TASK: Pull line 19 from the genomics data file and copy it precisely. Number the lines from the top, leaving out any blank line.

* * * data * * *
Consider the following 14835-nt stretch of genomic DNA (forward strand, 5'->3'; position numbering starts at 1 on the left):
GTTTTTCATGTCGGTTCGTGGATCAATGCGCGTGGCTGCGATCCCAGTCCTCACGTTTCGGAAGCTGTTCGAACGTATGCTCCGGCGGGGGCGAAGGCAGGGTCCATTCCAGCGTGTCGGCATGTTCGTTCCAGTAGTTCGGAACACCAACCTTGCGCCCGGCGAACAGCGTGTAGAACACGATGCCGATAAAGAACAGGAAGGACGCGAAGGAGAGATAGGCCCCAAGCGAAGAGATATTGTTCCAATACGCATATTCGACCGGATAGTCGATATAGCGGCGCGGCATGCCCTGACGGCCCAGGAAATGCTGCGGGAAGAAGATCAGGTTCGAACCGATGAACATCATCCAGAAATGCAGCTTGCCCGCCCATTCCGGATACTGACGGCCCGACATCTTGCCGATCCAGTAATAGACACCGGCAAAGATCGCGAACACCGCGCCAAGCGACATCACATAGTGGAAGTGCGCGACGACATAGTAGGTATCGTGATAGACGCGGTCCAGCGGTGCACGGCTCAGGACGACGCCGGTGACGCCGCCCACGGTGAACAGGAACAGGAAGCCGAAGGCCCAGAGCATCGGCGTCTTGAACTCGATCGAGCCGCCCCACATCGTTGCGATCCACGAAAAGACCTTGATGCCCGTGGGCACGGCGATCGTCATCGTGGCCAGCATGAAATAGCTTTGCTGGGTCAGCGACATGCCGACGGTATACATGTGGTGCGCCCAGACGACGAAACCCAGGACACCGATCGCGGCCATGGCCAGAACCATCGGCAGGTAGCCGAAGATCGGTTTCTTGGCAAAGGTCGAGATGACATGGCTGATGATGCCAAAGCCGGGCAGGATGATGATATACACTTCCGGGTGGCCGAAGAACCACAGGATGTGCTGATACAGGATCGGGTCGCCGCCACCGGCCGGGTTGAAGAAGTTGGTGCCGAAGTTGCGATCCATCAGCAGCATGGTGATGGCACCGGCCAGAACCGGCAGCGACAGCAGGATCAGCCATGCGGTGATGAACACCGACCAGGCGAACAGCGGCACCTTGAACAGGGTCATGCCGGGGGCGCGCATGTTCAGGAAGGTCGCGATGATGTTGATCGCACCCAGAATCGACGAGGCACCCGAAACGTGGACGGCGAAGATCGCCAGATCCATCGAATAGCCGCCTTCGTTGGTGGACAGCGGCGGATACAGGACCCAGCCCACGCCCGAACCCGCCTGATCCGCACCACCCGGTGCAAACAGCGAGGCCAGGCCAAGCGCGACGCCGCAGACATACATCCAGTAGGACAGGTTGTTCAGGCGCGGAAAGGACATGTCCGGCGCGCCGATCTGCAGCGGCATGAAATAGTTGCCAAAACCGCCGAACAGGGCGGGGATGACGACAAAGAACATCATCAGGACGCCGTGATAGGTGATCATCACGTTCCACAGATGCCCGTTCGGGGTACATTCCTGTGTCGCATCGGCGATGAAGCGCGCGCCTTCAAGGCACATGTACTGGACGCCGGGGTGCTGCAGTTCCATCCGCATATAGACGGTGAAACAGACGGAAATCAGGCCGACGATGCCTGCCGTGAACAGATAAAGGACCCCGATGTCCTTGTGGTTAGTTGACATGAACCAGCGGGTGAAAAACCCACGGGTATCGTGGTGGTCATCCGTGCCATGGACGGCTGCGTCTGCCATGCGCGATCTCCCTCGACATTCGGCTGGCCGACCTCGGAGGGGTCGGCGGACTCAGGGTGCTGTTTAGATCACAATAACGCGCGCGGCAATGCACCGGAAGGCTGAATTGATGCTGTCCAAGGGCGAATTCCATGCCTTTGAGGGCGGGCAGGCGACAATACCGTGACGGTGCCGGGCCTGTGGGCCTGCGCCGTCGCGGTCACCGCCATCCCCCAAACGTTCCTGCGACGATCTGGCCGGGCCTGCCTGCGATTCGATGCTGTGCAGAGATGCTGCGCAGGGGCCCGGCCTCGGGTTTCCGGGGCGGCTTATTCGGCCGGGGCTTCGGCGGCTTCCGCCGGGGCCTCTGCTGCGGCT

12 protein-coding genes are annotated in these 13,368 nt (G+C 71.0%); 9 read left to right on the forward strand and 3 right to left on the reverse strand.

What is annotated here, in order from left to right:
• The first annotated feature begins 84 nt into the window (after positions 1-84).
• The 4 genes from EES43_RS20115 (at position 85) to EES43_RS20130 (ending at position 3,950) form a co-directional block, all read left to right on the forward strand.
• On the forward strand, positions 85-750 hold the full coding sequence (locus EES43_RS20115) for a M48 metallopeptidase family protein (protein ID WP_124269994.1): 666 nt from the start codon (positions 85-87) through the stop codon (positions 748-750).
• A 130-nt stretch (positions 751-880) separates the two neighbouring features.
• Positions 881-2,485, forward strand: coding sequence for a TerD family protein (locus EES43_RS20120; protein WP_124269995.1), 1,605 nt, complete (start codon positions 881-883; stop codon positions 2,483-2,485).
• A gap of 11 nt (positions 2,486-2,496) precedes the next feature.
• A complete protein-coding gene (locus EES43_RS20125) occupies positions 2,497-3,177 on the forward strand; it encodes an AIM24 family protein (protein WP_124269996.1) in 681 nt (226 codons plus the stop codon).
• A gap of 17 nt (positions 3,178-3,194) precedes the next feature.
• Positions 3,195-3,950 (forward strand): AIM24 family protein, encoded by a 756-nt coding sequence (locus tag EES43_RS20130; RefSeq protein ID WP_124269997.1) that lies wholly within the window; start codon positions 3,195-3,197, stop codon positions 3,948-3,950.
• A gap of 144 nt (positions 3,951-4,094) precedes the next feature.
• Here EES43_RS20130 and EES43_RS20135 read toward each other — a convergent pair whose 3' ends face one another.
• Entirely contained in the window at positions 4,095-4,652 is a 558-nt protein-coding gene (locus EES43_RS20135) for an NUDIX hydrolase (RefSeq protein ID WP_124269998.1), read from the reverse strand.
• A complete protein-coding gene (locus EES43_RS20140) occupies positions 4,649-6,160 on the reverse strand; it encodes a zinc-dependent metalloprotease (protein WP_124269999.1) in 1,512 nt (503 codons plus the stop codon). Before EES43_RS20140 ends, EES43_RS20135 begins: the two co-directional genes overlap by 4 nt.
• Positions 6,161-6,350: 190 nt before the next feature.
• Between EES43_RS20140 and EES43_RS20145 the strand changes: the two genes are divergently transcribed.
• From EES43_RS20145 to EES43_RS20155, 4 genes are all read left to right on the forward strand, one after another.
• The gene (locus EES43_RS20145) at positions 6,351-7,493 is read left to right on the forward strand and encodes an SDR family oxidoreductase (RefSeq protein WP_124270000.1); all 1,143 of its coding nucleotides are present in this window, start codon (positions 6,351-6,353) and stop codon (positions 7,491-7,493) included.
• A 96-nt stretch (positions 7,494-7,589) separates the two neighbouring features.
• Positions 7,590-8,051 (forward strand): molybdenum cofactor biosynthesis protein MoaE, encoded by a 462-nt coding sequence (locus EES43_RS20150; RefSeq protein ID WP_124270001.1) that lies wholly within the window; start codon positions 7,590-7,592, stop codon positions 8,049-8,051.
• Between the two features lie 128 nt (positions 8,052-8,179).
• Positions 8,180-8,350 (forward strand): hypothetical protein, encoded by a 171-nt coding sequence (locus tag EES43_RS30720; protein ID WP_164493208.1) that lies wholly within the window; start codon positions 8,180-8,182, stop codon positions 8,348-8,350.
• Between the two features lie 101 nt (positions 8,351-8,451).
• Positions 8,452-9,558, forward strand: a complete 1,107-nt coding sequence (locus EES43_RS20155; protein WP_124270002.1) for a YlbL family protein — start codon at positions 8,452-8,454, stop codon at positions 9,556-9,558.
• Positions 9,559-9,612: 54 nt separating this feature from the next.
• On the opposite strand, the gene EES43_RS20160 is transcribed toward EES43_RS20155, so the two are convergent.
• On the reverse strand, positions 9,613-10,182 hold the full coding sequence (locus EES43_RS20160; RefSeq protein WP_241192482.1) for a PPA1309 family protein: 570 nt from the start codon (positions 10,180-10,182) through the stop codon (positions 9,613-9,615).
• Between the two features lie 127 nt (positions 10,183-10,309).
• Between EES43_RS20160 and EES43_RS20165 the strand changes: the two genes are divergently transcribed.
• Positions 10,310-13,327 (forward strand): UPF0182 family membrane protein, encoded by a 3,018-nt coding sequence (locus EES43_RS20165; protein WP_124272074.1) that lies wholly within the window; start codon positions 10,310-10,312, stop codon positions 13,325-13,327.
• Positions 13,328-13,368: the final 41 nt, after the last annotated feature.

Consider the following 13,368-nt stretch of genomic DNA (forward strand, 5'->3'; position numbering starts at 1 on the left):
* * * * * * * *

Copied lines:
• Between EES43_RS20140 and EES43_RS20145 the strand changes: the two genes are divergently transcribed.